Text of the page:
To determine the impact of PEMF on plasma NO, a blood sample was collected at rest prior to submaximal exercise during the pre and 12 week post- therapy assessments. Plasma NOx (NO2+NO3) level was measured via the Griess reagents method (Nitrate/Nitrite colorimetric assay kit, Cayman Chemical Co. Ann Arbor, MI). Blood was collected into ethylenediaminetetraacetic acid containing tubes and immediately centrifuged at 3000 rpm, 4 °C for 15 min. Afterward, plasma was transferred into a 10 kDa molecular weight cut-off ultrafiltration centrifuge cryovial (Sartorius Vivaspin 500, Cole Palmer, Vernon Hill, IL) and centrifuged at 15,000 × g, 4 °C for 5 min. Filtered plasma was frozen at −80 °C and all analysis performed in one batch. For quantification of NOx, 40 µL of the plasma was diluted with 240 µL assay buffer and mixed with 10 µL nitrate reductase and 10 µL enzyme cofactor. After the plasma had been incubated at room temperature for 3 hours to convert nitrate to nitrite, total nitrite was measured at 540 nm absorbance by using the Griess reagents reaction.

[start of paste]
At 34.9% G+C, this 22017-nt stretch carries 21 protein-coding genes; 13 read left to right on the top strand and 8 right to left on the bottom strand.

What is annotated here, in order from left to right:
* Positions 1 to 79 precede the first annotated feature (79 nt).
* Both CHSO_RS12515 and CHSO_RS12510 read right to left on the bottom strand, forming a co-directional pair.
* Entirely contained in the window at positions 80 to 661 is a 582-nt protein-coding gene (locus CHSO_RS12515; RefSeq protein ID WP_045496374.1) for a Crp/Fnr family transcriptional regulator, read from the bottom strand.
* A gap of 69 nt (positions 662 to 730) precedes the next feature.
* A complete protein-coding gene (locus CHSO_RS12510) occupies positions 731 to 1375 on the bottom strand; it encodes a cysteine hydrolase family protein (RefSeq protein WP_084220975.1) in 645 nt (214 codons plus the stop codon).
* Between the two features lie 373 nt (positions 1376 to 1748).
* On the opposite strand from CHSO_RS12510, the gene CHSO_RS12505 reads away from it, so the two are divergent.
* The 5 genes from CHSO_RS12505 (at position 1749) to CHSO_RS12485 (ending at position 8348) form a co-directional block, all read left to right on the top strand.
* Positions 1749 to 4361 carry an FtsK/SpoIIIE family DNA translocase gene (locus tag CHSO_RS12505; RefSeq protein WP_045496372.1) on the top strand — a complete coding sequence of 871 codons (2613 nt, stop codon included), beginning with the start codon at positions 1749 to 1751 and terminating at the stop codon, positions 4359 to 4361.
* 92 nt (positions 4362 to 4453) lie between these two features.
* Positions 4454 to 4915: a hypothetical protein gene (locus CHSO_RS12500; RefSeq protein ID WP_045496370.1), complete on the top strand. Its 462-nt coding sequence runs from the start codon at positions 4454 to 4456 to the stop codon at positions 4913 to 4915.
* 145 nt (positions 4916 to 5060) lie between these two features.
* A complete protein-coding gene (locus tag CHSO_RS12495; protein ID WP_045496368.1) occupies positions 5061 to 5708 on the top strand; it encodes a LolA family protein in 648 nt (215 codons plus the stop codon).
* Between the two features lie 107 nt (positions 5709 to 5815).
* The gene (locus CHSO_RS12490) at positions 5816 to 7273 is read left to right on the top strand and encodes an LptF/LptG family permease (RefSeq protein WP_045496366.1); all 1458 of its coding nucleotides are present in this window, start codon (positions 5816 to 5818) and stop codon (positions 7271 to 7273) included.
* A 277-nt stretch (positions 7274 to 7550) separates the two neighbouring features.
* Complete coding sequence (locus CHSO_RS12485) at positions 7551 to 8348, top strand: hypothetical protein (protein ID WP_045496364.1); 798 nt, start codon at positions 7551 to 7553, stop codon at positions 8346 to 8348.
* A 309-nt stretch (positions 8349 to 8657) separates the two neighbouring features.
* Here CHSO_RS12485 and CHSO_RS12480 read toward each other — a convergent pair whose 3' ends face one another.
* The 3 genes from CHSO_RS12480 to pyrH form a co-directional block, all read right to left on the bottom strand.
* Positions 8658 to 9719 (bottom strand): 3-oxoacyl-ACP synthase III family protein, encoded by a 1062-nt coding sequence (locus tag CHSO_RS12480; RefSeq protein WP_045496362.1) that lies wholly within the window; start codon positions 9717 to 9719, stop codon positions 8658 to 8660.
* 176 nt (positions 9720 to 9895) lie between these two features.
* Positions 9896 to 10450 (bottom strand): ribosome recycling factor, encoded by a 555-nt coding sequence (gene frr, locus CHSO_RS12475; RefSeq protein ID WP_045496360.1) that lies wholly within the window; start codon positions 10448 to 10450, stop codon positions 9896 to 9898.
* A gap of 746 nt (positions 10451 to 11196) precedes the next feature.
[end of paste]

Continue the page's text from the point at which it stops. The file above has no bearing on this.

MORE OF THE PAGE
Pulsed electromagnetic field therapy For the present study, a portable PEMF device (Bioboosti, Biomobie, Shanghai, China) was utilized. For the PEMF group, the bioboosti included adjustable magnetic field strength range (X-axis: 0.22 ± 0.05 mT, Y-axis: 0.20 ± 0.05 mT and Z-axis: 0.06 ± 0.02 mT) and working frequency (30 ± 3 Hz). This magnetic strength range and frequency were maintained during 12 weeks of the study period. For the SHAM group, the sham PEMF devices were modified to deliver no micromagnetic field when turned on. The subjects were instructed to use their device three times per day: providing micromagnetic emitting on both hands during a morning session, both hands again during an afternoon session and both feet during a night session. Each session took 16 min and thus subjects were exposed to therapy for 48 min per day. To obtain adherence of PEMF, the participants recorded usage on a daily log collected at the completion of the study. Subjects were off from the therapy on the day for post-assessment to avoid acute impact of PEMF.